The first step in solving any problem is recognizing it exists. From CCF, I began International Cheetah Day in cooperation with the World Conservation Union (IUCN) four years ago as a way to bring awareness to the plight of the cheetah, as Africa's most endangered big cat. With fewer than 10,000 cheetahs remaining in the wild, the species has reached its tipping point. If we don't act to address this problem now -- meaning within the next five to 10 years -- there may not be enough left to save the species from extinction.
I don't mean to come off sounding like an alarmist, but this is the hard truth. The cheetah's situation is dire. Human development is the reason the cheetah population has dropped from 100,000 to 10,000 over the past 100 years. Loss of natural habitat exacerbated now by climate change overarching the biggest problem, the conflict between livestock farmers and cheetahs which are forced to share a shrinking African landscape. And, the majority of cheetahs are not found in protected game reserves, due to high numbers of other large predators that steal their food and kill their young. These are the main causes for the cheetahs' population decline. But just as humans have threatened the cheetah, we are also the species with the power to save them. For this, we have reason to hope.
Hope comes in the form of our youth. Today's young people are more tuned in to their environment and are more passionate about conservation issues than generations that have come before them. That is why this year we've decided to target our International Cheetah Day message to young minds around the world and the adults who hold influence with them at home, in schools and in their communities. Educational institutions and zoos across the world, from the United States, as well as schools in Namibia, Canada, France, the UK and Australia, are all taking part by sharing classroom presentations and activities designed to inspire young learners. On December 4th, student groups from Namibia are scheduled to visit CCF's Center and share the legacy that Namibia is the Cheetah Capitol of the World, an unprecedented response within our home country. This is very exciting.
10 Ways to Celebrate International Cheetah Day
We have come up with some simple ways you can recognize International Cheetah Day with the young (and older) people in your life. These are easy, fun suggestions to engage young minds and spark conversation about the importance of biodiversity and maintaining a healthy, balanced planet. Something as seemingly silly as making a cheetah mask will go a long way in setting the foundation for more serious involvement with conservation issues as the child develops. You can take one of our suggestions, or feel free to come up with your own. The most important thing is that you make the effort to engage.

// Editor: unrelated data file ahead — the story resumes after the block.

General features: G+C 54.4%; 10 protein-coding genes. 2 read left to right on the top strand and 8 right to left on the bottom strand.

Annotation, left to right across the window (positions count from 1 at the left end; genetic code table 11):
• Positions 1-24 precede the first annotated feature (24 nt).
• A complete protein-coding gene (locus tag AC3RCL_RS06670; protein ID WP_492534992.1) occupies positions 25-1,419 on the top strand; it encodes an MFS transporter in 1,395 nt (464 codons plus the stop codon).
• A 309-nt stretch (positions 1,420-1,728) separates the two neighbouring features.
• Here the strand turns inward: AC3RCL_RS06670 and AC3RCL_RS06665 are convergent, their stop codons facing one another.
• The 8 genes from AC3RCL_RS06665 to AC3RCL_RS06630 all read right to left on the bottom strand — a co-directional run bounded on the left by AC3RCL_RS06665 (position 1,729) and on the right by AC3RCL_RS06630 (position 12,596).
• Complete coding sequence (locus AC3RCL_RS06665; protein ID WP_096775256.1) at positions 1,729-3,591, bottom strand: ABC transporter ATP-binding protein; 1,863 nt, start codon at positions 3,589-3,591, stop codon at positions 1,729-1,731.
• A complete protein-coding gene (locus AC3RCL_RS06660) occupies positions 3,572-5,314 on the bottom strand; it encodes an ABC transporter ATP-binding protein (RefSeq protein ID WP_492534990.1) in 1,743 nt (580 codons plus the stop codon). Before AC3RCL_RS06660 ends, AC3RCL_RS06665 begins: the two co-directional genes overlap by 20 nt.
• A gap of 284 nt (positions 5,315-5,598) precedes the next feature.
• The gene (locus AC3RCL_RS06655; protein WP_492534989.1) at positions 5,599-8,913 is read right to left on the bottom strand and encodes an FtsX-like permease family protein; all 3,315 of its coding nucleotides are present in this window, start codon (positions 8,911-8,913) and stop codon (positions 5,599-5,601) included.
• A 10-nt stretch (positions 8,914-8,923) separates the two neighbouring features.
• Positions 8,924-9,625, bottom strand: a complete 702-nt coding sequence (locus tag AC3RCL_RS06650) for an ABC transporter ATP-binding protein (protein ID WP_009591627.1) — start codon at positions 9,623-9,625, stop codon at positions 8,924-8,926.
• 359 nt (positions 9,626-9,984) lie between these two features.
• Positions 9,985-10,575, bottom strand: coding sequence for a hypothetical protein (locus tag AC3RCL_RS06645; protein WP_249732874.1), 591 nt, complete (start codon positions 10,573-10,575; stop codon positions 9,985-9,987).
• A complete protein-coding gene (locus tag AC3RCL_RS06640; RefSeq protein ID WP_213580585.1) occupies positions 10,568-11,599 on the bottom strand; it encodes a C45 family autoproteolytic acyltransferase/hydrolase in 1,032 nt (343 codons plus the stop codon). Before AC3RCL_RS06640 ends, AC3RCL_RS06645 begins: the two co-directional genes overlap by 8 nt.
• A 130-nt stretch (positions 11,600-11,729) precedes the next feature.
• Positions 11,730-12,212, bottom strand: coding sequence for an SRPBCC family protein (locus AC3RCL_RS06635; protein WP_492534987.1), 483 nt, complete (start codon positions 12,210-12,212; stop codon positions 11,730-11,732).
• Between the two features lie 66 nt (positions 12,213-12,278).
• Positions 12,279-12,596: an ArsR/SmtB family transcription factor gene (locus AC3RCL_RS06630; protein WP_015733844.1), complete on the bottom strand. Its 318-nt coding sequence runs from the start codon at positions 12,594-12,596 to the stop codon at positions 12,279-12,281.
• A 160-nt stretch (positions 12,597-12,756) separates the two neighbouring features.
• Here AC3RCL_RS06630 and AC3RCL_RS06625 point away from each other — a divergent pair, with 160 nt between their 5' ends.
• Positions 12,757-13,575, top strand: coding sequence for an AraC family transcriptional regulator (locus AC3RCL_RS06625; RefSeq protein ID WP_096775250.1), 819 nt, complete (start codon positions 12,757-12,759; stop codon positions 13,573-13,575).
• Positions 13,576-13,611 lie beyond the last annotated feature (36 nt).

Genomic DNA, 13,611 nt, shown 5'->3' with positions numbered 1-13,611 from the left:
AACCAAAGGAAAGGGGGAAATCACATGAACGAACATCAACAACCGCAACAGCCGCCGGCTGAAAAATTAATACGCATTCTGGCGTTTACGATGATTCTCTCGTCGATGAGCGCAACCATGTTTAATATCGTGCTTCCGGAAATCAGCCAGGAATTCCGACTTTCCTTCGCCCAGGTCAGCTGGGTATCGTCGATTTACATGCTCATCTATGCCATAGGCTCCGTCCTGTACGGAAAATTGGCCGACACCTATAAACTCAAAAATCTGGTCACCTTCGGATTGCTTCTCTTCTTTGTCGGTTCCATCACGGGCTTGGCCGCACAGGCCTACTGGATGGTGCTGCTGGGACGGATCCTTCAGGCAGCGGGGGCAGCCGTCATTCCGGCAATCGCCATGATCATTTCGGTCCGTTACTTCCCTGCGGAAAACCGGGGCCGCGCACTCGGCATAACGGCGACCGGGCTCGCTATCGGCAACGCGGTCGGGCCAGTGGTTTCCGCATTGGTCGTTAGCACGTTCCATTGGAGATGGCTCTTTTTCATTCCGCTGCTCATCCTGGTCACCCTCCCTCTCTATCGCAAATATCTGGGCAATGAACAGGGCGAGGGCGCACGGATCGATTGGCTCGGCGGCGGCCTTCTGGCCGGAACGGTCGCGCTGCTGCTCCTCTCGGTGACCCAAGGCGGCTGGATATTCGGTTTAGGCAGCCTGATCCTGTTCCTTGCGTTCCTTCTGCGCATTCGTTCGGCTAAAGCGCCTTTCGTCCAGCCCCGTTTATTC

1. Become an honorary CCF wildlife ambassador. Tell your friends and family about the cheetah.
2. Show solidarity through fashion. Wear cheetah print (a single accessory or head to toe)!
3. Swap your online profile photo for a cheetah.
4. Join the conversation on Twitter by using the hashtag, #savethecheetah.
5. Download our Cheetah Activity Packet designed for elementary school students. It includes cheetah facts, a word search puzzle, stickers and a Certificate of Cheetah Achievement!
6. Watch and share a special International Cheetah Day video message from Jeff Corwin.
7. Just for kids (or maybe not): download our template to make your own way-cool cheetah mask. It's fun to impersonate a cheetah! (mask template is in CCF's Cheetah Activity Packet)
8. Wear said way-cool cheetah mask to our all-day Virtual Cheetah Party on Facebook. Post photos so everyone can see your best cheetah face (or email us the photo at email@example.com and we'll post it on our online gallery).
9. Get some stylish cheetah gear from the CCF Store at Café Press so you can spark conversation about the cheetah all year 'round.
10. Make a donation to support cheetah conservation in the wild or sponsor a resident cheetah from CCF's sanctuary.
CCF is at a crossroads. Over the past 24 years, we've developed the knowledge and experience to permanently solve the cheetah conservation crisis. Our programs are working, and we can see the difference we are making. But at the same time, unless people, young and old, commit to carrying the responsibility, the cheetah could disappear from the Earth. For the sake of the cheetah and the health of our planet, it is imperative that we raise an army of conservationists with our next generation. Become a member of the Conservation Army!
If you have young people in your life, please talk with them about how important our world's wildlife is and help them grow the Conservation Army. And... share CCF's information! If we are going to save the cheetah, first we need to change the world so that animals like the cheetah have a place to live within it. Many of our African national friends know this and need friends from around the world to help them in this mission! Recognizing International Cheetah Day is one way to start.